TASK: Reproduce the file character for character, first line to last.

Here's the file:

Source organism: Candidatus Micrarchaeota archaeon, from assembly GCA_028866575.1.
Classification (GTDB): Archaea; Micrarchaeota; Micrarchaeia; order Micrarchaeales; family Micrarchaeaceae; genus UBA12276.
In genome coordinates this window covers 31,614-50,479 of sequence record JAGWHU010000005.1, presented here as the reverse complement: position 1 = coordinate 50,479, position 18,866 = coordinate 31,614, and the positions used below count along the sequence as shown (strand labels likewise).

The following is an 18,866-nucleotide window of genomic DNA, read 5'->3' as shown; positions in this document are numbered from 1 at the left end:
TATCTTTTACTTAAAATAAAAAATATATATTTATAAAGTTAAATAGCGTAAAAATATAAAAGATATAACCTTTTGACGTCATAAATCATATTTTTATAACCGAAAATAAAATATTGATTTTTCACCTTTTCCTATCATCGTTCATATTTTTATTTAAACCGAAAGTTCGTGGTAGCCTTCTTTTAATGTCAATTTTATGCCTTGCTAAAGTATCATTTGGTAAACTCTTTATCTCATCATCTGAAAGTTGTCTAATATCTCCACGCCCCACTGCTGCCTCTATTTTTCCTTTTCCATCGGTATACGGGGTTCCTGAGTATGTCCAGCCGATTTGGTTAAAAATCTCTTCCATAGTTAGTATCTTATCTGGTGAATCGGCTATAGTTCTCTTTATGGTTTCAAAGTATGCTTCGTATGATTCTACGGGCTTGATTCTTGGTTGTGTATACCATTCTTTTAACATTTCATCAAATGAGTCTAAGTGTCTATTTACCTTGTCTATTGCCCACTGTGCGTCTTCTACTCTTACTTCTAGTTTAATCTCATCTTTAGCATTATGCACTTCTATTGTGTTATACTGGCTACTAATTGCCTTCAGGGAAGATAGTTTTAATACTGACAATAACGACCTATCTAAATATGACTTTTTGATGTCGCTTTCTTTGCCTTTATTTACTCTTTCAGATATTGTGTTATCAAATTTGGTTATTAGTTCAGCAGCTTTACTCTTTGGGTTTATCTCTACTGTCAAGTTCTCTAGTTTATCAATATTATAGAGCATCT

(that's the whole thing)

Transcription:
Source organism: Candidatus Micrarchaeota archaeon, from assembly GCA_028866575.1.
Classification (GTDB): Archaea; Micrarchaeota; Micrarchaeia; order Micrarchaeales; family Micrarchaeaceae; genus UBA12276.
In genome coordinates this window covers 31,614-50,479 of sequence record JAGWHU010000005.1, presented here as the reverse complement: position 1 = coordinate 50,479, position 18,866 = coordinate 31,614, and the positions used below count along the sequence as shown (strand labels likewise).

The following is an 18,866-nucleotide window of genomic DNA, read 5'->3' as shown; positions in this document are numbered from 1 at the left end:
TATCTTTTACTTAAAATAAAAAATATATATTTATAAAGTTAAATAGCGTAAAAATATAAAAGATATAACCTTTTGACGTCATAAATCATATTTTTATAACCGAAAATAAAATATTGATTTTTCACCTTTTCCTATCATCGTTCATATTTTTATTTAAACCGAAAGTTCGTGGTAGCCTTCTTTTAATGTCAATTTTATGCCTTGCTAAAGTATCATTTGGTAAACTCTTTATCTCATCATCTGAAAGTTGTCTAATATCTCCACGCCCCACTGCTGCCTCTATTTTTCCTTTTCCATCGGTATACGGGGTTCCTGAGTATGTCCAGCCGATTTGGTTAAAAATCTCTTCCATAGTTAGTATCTTATCTGGTGAATCGGCTATAGTTCTCTTTATGGTTTCAAAGTATGCTTCGTATGATTCTACGGGCTTGATTCTTGGTTGTGTATACCATTCTTTTAACATTTCATCAAATGAGTCTAAGTGTCTATTTACCTTGTCTATTGCCCACTGTGCGTCTTCTACTCTTACTTCTAGTTTAATCTCATCTTTAGCATTATGCACTTCTATTGTGTTATACTGGCTACTAATTGCCTTCAGGGAAGATAGTTTTAATACTGACAATAACGACCTATCTAAATATGACTTTTTGATGTCGCTTTCTTTGCCTTTATTTACTCTTTCAGATATTGTGTTATCAAATTTGGTTATTAGTTCAGCAGCTTTACTCTTTGGGTTTATCTCTACTGTCAAGTTCTCTAGTTTATCAATATTATAGAGCATCT